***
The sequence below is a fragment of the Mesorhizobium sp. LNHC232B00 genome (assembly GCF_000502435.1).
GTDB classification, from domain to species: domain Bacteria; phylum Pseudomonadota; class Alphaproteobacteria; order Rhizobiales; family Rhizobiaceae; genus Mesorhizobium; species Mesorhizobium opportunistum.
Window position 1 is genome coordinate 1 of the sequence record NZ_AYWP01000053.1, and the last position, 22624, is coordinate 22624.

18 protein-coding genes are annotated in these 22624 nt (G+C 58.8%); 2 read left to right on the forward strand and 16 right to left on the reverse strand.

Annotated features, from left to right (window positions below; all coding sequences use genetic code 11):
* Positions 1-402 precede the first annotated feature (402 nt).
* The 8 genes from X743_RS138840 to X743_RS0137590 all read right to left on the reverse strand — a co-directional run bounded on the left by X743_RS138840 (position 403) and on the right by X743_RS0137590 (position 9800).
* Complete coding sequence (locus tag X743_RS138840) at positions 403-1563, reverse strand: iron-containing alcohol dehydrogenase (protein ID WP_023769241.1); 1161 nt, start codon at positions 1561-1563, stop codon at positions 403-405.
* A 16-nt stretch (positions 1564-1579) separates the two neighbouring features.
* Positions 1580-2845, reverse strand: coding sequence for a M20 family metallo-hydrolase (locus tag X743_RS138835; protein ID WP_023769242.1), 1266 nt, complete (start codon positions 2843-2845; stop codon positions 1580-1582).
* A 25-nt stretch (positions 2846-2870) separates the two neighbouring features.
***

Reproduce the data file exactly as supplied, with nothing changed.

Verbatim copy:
The sequence below is a fragment of the Mesorhizobium sp. LNHC232B00 genome (assembly GCF_000502435.1).
GTDB classification, from domain to species: domain Bacteria; phylum Pseudomonadota; class Alphaproteobacteria; order Rhizobiales; family Rhizobiaceae; genus Mesorhizobium; species Mesorhizobium opportunistum.
Window position 1 is genome coordinate 1 of the sequence record NZ_AYWP01000053.1, and the last position, 22624, is coordinate 22624.

18 protein-coding genes are annotated in these 22624 nt (G+C 58.8%); 2 read left to right on the forward strand and 16 right to left on the reverse strand.

Annotated features, from left to right (window positions below; all coding sequences use genetic code 11):
* Positions 1-402 precede the first annotated feature (402 nt).
* The 8 genes from X743_RS138840 to X743_RS0137590 all read right to left on the reverse strand — a co-directional run bounded on the left by X743_RS138840 (position 403) and on the right by X743_RS0137590 (position 9800).
* Complete coding sequence (locus tag X743_RS138840) at positions 403-1563, reverse strand: iron-containing alcohol dehydrogenase (protein ID WP_023769241.1); 1161 nt, start codon at positions 1561-1563, stop codon at positions 403-405.
* A 16-nt stretch (positions 1564-1579) separates the two neighbouring features.
* Positions 1580-2845, reverse strand: coding sequence for a M20 family metallo-hydrolase (locus tag X743_RS138835; protein ID WP_023769242.1), 1266 nt, complete (start codon positions 2843-2845; stop codon positions 1580-1582).
* A 25-nt stretch (positions 2846-2870) separates the two neighbouring features.